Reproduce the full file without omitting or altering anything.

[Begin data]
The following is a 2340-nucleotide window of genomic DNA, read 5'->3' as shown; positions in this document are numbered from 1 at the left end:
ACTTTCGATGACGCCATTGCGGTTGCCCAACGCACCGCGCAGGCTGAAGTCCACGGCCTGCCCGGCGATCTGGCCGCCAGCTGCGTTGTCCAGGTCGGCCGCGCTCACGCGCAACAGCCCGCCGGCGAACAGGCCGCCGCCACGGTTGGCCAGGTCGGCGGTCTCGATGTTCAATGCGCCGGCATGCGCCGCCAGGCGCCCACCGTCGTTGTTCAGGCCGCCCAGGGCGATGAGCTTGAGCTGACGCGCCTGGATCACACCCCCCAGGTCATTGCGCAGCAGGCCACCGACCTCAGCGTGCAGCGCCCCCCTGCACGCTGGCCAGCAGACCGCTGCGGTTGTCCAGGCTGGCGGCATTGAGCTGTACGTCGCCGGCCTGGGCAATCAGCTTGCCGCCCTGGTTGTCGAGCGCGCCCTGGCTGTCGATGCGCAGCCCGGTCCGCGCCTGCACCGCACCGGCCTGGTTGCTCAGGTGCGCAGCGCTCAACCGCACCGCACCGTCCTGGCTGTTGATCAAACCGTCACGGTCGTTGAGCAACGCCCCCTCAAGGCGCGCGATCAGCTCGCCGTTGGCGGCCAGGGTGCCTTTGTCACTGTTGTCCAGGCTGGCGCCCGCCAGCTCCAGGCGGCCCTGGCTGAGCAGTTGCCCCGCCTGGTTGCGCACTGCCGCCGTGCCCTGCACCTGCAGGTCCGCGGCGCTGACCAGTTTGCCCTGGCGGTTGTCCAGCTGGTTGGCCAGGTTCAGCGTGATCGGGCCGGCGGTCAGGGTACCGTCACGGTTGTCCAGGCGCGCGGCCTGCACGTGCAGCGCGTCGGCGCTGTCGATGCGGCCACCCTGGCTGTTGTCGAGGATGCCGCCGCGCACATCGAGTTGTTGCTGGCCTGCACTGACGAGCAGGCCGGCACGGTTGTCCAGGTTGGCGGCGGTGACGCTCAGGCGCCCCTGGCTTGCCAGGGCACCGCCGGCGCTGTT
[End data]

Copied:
The following is a 2340-nucleotide window of genomic DNA, read 5'->3' as shown; positions in this document are numbered from 1 at the left end:
ACTTTCGATGACGCCATTGCGGTTGCCCAACGCACCGCGCAGGCTGAAGTCCACGGCCTGCCCGGCGATCTGGCCGCCAGCTGCGTTGTCCAGGTCGGCCGCGCTCACGCGCAACAGCCCGCCGGCGAACAGGCCGCCGCCACGGTTGGCCAGGTCGGCGGTCTCGATGTTCAATGCGCCGGCATGCGCCGCCAGGCGCCCACCGTCGTTGTTCAGGCCGCCCAGGGCGATGAGCTTGAGCTGACGCGCCTGGATCACACCCCCCAGGTCATTGCGCAGCAGGCCACCGACCTCAGCGTGCAGCGCCCCCCTGCACGCTGGCCAGCAGACCGCTGCGGTTGTCCAGGCTGGCGGCATTGAGCTGTACGTCGCCGGCCTGGGCAATCAGCTTGCCGCCCTGGTTGTCGAGCGCGCCCTGGCTGTCGATGCGCAGCCCGGTCCGCGCCTGCACCGCACCGGCCTGGTTGCTCAGGTGCGCAGCGCTCAACCGCACCGCACCGTCCTGGCTGTTGATCAAACCGTCACGGTCGTTGAGCAACGCCCCCTCAAGGCGCGCGATCAGCTCGCCGTTGGCGGCCAGGGTGCCTTTGTCACTGTTGTCCAGGCTGGCGCCCGCCAGCTCCAGGCGGCCCTGGCTGAGCAGTTGCCCCGCCTGGTTGCGCACTGCCGCCGTGCCCTGCACCTGCAGGTCCGCGGCGCTGACCAGTTTGCCCTGGCGGTTGTCCAGCTGGTTGGCCAGGTTCAGCGTGATCGGGCCGGCGGTCAGGGTACCGTCACGGTTGTCCAGGCGCGCGGCCTGCACGTGCAGCGCGTCGGCGCTGTCGATGCGGCCACCCTGGCTGTTGTCGAGGATGCCGCCGCGCACATCGAGTTGTTGCTGGCCTGCACTGACGAGCAGGCCGGCACGGTTGTCCAGGTTGGCGGCGGTGACGCTCAGGCGCCCCTGGCTTGCCAGGGCACCGCCGGCGCTGTT